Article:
Cold War movie

Vanishing shoals foster co-operation

PUBLISHED : Wednesday, 20 January, 1999, 12:00am
UPDATED : Wednesday, 20 January, 1999, 12:00am

It is a classic piece of James Bond buffoonery. In the recent Tomorrow Never Dies, 007 emerges from the waters of what is supposed to be Halong Bay in the far north of Vietnam and clambers aboard what appears to be a Thai fishing boat.

Communist Party sensitivities over Bond's right-wing traditions meant the scene had to be shot off the Thai coastal resort of Krabi more than 1,500km away on the edge of the Indian Ocean. But with typical Hollywood heavy-handedness over matters Asian, no one bothered to paint over the large Thai lettering running down the side of vessel.

And now, in a slightly skewed fashion, life is poised to imitate art.

The state-run Halong Sea Products Corporation announced this week that it was seeking permission to rent 10 powerful fishing boats from Thailand to better plunder the Gulf of Tonkin. If the deal goes through, it will mark a highly significant development in the emerging Thai-Vietnamese friendship - a relationship long marked by mutual suspicion and mistrust.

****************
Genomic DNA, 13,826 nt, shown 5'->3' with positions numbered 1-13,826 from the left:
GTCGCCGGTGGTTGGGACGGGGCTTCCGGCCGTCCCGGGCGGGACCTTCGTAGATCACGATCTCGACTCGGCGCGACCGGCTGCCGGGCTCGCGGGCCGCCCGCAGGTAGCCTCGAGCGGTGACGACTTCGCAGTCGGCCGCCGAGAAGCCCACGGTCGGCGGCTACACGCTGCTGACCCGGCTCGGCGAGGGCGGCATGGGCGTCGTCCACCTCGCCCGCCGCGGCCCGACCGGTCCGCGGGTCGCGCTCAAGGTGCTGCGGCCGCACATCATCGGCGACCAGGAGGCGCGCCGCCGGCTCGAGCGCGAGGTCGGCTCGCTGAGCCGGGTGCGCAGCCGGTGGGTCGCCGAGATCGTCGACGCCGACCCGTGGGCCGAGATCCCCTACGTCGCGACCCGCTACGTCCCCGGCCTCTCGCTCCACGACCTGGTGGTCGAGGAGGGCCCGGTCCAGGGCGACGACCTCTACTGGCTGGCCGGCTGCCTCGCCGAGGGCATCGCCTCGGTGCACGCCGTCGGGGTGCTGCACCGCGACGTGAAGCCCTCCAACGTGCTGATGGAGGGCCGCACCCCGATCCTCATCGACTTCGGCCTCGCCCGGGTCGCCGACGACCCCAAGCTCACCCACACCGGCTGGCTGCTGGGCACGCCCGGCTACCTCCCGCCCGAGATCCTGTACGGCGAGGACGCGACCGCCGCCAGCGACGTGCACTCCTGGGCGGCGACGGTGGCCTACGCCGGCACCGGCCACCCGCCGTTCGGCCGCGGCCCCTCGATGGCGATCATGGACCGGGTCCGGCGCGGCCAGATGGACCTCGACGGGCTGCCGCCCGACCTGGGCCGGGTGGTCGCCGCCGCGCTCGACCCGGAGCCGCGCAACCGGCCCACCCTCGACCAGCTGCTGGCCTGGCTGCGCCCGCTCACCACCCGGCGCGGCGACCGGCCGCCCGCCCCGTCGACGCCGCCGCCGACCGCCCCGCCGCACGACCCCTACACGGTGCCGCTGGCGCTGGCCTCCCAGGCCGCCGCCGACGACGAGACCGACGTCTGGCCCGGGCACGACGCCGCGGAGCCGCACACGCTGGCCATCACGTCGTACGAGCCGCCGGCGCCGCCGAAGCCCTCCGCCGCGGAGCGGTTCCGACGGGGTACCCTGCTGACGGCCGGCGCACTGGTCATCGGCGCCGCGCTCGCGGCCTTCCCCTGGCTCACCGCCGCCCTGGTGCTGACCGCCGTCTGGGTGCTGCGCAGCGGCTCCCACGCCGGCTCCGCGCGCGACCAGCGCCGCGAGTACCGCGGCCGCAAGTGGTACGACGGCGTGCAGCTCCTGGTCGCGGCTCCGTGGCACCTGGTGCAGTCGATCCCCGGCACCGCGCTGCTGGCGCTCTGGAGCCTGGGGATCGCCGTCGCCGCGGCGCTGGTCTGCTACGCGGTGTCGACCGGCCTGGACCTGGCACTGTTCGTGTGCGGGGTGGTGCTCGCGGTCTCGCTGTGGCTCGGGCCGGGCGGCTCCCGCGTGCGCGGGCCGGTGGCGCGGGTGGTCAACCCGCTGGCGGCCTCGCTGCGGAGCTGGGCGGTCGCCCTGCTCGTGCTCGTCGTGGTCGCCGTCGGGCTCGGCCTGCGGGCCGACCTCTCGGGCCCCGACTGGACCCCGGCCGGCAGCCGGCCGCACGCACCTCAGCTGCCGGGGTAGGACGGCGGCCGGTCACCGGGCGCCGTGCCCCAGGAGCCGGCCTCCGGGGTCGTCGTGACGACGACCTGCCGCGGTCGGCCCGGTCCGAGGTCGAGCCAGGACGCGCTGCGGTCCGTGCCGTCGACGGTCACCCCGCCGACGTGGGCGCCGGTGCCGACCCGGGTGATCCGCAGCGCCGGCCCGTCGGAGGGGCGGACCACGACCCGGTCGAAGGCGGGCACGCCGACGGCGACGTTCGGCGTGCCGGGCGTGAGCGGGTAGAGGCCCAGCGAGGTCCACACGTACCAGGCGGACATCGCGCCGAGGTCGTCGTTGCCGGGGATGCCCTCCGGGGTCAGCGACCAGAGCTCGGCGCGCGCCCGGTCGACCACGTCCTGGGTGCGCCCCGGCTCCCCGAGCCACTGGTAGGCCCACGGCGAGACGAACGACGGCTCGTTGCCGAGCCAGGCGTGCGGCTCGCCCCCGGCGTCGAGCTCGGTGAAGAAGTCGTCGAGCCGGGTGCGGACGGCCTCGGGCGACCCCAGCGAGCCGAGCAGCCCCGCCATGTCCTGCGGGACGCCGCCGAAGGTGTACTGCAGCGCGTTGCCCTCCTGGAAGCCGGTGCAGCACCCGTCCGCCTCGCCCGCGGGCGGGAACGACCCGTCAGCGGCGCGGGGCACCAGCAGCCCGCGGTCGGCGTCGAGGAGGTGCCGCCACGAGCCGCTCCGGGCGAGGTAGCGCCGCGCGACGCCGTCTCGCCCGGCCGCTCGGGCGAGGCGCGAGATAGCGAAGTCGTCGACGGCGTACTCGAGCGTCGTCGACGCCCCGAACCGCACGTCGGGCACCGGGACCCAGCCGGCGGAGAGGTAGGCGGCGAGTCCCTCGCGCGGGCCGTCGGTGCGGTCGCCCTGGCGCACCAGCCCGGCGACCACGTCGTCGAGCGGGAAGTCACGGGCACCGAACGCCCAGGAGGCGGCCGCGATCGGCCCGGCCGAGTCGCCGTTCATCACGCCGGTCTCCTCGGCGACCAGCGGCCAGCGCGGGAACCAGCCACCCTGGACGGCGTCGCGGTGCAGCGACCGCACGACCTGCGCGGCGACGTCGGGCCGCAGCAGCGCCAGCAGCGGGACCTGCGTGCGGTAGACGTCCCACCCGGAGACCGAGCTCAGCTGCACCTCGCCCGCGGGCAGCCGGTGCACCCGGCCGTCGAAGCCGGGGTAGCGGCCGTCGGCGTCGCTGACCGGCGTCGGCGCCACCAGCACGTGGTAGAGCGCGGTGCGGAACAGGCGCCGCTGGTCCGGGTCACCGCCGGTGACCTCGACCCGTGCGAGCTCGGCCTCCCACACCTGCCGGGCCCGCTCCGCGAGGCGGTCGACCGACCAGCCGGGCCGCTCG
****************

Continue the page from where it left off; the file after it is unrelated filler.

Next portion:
Up until now, the only Thai fishing boats seen in Vietnam were generally under arrest in southern Vietnamese ports for sailing a little too far out into the Gulf of Thailand for Hanoi's liking.

Their crews could be detained for months at a time and sometimes faced additional allegations that they had brought AIDS to Vietnam.

Tensions ran so high that just a week before Vietnam joined Thailand in the Association of Southeast Asian Nations three years ago, their navies staged a lengthy shootout over one apparent incursion. The situation has eased considerably since both nations agreed on new borders in the gulf and pledged to consider joint patrols and fishing research.

The possible rental deal is also significant for other reasons. It indicates how depleted fish stocks have become off the heavily plundered Thai coast if local owners can now make more money hiring out their craft to the Vietnamese rather than fishing.

The situation is only marginally better in the Gulf of Tonkin, saved only by the backwardness of the northern Vietnamese fisherman.

Fleets were depleted during the boat-people crisis a decade ago and now comprise a motley collection of craft, including sailing junks and tiny round crab boats made with rattan and tar.

Certainly it is going to be a few years yet before Krabi film-makers have to worry about Vietnamese boats filling the horizon and ruining their shots.